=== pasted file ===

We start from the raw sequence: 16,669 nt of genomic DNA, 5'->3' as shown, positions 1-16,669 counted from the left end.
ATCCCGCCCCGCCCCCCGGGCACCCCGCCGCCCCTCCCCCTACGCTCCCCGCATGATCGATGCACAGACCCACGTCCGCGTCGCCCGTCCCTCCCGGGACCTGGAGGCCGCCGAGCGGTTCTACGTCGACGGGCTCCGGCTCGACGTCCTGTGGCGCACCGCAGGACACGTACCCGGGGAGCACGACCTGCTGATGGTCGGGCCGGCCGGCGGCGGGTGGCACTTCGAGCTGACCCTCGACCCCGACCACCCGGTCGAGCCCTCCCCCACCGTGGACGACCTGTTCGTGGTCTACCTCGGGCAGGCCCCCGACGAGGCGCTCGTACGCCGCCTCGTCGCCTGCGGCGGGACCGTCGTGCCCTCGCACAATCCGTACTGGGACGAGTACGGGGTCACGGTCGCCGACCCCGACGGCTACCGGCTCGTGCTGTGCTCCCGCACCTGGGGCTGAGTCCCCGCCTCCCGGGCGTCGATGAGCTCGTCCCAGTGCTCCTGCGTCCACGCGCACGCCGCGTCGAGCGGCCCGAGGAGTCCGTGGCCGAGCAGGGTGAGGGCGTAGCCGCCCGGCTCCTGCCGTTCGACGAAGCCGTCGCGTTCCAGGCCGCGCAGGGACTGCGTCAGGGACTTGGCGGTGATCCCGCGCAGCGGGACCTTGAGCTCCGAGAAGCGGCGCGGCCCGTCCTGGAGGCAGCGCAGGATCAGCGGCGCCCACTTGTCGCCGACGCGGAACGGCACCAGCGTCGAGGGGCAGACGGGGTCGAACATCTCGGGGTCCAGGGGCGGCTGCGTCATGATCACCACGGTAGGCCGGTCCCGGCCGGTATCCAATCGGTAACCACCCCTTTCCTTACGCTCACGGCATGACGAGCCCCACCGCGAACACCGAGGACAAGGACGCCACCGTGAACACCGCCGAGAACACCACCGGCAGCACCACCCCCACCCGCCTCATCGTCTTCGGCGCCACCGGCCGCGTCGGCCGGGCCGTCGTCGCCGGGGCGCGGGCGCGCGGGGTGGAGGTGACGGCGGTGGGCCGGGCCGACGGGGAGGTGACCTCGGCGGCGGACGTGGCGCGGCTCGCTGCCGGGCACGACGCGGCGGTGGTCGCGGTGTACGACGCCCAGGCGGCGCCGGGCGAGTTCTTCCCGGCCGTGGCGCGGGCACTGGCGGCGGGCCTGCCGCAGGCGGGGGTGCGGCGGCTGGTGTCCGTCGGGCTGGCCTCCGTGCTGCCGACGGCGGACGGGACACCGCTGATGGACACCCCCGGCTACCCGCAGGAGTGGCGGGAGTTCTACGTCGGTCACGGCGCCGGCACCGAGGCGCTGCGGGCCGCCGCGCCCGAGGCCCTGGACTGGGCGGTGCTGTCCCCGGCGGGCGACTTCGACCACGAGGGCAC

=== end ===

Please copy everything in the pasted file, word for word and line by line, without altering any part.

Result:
We start from the raw sequence: 16,669 nt of genomic DNA, 5'->3' as shown, positions 1-16,669 counted from the left end.
ATCCCGCCCCGCCCCCCGGGCACCCCGCCGCCCCTCCCCCTACGCTCCCCGCATGATCGATGCACAGACCCACGTCCGCGTCGCCCGTCCCTCCCGGGACCTGGAGGCCGCCGAGCGGTTCTACGTCGACGGGCTCCGGCTCGACGTCCTGTGGCGCACCGCAGGACACGTACCCGGGGAGCACGACCTGCTGATGGTCGGGCCGGCCGGCGGCGGGTGGCACTTCGAGCTGACCCTCGACCCCGACCACCCGGTCGAGCCCTCCCCCACCGTGGACGACCTGTTCGTGGTCTACCTCGGGCAGGCCCCCGACGAGGCGCTCGTACGCCGCCTCGTCGCCTGCGGCGGGACCGTCGTGCCCTCGCACAATCCGTACTGGGACGAGTACGGGGTCACGGTCGCCGACCCCGACGGCTACCGGCTCGTGCTGTGCTCCCGCACCTGGGGCTGAGTCCCCGCCTCCCGGGCGTCGATGAGCTCGTCCCAGTGCTCCTGCGTCCACGCGCACGCCGCGTCGAGCGGCCCGAGGAGTCCGTGGCCGAGCAGGGTGAGGGCGTAGCCGCCCGGCTCCTGCCGTTCGACGAAGCCGTCGCGTTCCAGGCCGCGCAGGGACTGCGTCAGGGACTTGGCGGTGATCCCGCGCAGCGGGACCTTGAGCTCCGAGAAGCGGCGCGGCCCGTCCTGGAGGCAGCGCAGGATCAGCGGCGCCCACTTGTCGCCGACGCGGAACGGCACCAGCGTCGAGGGGCAGACGGGGTCGAACATCTCGGGGTCCAGGGGCGGCTGCGTCATGATCACCACGGTAGGCCGGTCCCGGCCGGTATCCAATCGGTAACCACCCCTTTCCTTACGCTCACGGCATGACGAGCCCCACCGCGAACACCGAGGACAAGGACGCCACCGTGAACACCGCCGAGAACACCACCGGCAGCACCACCCCCACCCGCCTCATCGTCTTCGGCGCCACCGGCCGCGTCGGCCGGGCCGTCGTCGCCGGGGCGCGGGCGCGCGGGGTGGAGGTGACGGCGGTGGGCCGGGCCGACGGGGAGGTGACCTCGGCGGCGGACGTGGCGCGGCTCGCTGCCGGGCACGACGCGGCGGTGGTCGCGGTGTACGACGCCCAGGCGGCGCCGGGCGAGTTCTTCCCGGCCGTGGCGCGGGCACTGGCGGCGGGCCTGCCGCAGGCGGGGGTGCGGCGGCTGGTGTCCGTCGGGCTGGCCTCCGTGCTGCCGACGGCGGACGGGACACCGCTGATGGACACCCCCGGCTACCCGCAGGAGTGGCGGGAGTTCTACGTCGGTCACGGCGCCGGCACCGAGGCGCTGCGGGCCGCCGCGCCCGAGGCCCTGGACTGGGCGGTGCTGTCCCCGGCGGGCGACTTCGACCACGAGGGCAC